Before teaching this class I brushed up on all my old clay tricks...reviewing hand building techniques and a wide variety of surface decoration techniques. I know that I learned these things at one time but these days, I rarely employ some of this highly effective,tried and true techniques when working on my own pieces. I think people get used to the way they do things and simply stick with methods that work well for them. I admit it, I'm guilty of this. But, what I'm teaching is forcing me to revisit my own beginnings and maybe even getting me to add a new trick or two to my own repertoire.

I went on to consider that not only should the techniques being taught be applicable to the students continuing on to an intermediate or advanced level but also to those that might go on to want to work in clay later as a hobbyist or art educator. This is also why we are only firing at the low fire level, completing all the work in electric kilns. Most people after their college experience will only have access to electric kilns unless they work at art/community centers or residencies that support different types of facilities and kilns. Besides, these days with the digital setter, you can tailor your firings pretty nicely and achieve effects at a mid range that before was only seen in a high fire gas kiln. For a broader definition of creating a sustainable studio practice check out a brief but loaded article by then graduate student Brian Kluge in the March 2010 issue of Ceramics Monthly.

Hand building; including coil and slab, a basic introduction to wheel throwing, intro to slips and glaze, basic understanding of electric kilns and cones, all topped off with a continued emphasis on surface design or decoration...this is my idea of teaching a sustainable practice in clay. Make your plaster molds in another class with another teacher...strictly nuts and bolts here.

I'm also applying this idea of sustainable practice to my own work...finishing more pieces like the ones in this post, above and below, in the electric kiln. Keeping the level of equipment usage down doesn't diminish the work by any means. I will post images of these mugs, at least, before the end of the week(hopefully)...cone 5, wax resist lines revealing what will be the rich brown clay body, laser printed decals and maybe some lovely kitsch and bling to round it all out. The sculptural piece however might take me a little longer to finish... what I am jokingly calling my "loving balls" piece(pictured below). Work like this often makes me obsess for a while over the permanency of the possible imagery. I think I have my glazes set, but now for the images...hmmmm...critical thought is my mental stir stick. Tune in later for the results.

Keep it real.

Wednesday, June 1, 2011

LMCP Gallery and Volunteer Foxgloves...

As I mentioned in the post just before this...recently I spent a little time up at Little Mahoning Creek Pottery aka. Nancy Smeltzer's aka. studio where I'm generously allowed to squat pot. While up visiting, Nancy showed me her new gallery addition...almost finished! I did post some pics of this place back in January but here it is pictured above and below almost ready to go! That's Nancy there peering up at the 10 x 24 foot new gallery space. This is a really great new space completely made from re-purposed materials. Nancy hauled all the old barn board that was used in this building from a barn that was being torn down near her home. The windows and door are also on their second life, now reincarnated in the service of this rustic and lovely pottery gallery. I can certainly see a whole lot of wood fired pots in that space. MMMMMM.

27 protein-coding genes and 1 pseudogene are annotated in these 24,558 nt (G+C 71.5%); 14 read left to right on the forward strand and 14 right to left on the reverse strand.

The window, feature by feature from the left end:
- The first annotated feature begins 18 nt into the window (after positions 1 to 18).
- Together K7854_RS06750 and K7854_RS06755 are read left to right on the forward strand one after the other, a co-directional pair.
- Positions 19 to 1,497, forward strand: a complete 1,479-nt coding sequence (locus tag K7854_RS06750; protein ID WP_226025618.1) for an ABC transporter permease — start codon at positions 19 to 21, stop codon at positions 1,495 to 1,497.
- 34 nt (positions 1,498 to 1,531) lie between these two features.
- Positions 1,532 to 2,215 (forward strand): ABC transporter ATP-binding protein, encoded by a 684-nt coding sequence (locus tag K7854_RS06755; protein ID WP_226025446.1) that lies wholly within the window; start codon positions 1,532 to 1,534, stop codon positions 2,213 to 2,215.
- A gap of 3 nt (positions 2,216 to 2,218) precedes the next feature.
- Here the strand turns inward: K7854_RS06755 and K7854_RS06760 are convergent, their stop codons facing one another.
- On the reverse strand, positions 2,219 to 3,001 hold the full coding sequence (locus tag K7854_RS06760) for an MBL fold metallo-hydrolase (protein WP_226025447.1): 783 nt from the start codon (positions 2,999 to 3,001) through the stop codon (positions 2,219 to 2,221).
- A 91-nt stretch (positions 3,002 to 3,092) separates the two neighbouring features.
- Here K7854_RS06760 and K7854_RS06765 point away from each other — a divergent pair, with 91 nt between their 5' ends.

Speaking of wood fired, I am getting busy on two sets of work...throwing a nice sandy high fire clay for the bourry box kiln up at Nancy's and making mid range brown ware pieces for the electric kiln. The second group being similar to the pieces in the slide show in the previous post.

In between time I am home...teaching at IUP for the summer and enjoying the quiet life here in the greater metropolitan area of Indiana, PA. This also means I get to kick around in my yard and garden all summer. You have to understand, I'm a serious garden geek and for the last 3 summers I have been leaving to live and work in the Chautauqua Institution up in Chautauqua, N.Y. Well, I felt it was time for a change of scenery for me at the end of last summer and I now feel like I made the right decision. Now I can be like normal people(whatever that is)and not have my life stretched out in two states and I can really tend to my garden. I have enlarged my veggie garden to include onions and asparagus as well as a couple rows of zinnias. My 3 story high "rhodo-zilla" is in full bloom and looks like a giant purple blob swallowing my back deck. All of my bulbs and perennials are jamming right now and there is still so much more to come. However, I have to say that my very favorite thing out in my garden would have to be the foxgloves. I inherited them along with a few other backyard gems when I bought this old coal miner house. Each year they reseed in different places, sometimes not so much and sometimes a whole lot. This year I have bunches...tall spires of speckled slippers in shades of pink. Not only do I have them in almost every flower bed, but they are in big clumps and there are loads of this new creamy white color.

And in keeping with my wood fire talk, here are a couple gems that I gave a final firing of gold luster and commercial decals. These two babies turned out pretty sweet.

The Chinese menu mug is a nice big cup with a lot of flash and ash that add to the layered band around the top. The other is another "double flamingo homage to FLA." mug that I added the bling to...and I'm happy I did...look for more flamingos in my upcoming work.

How does your garden grow?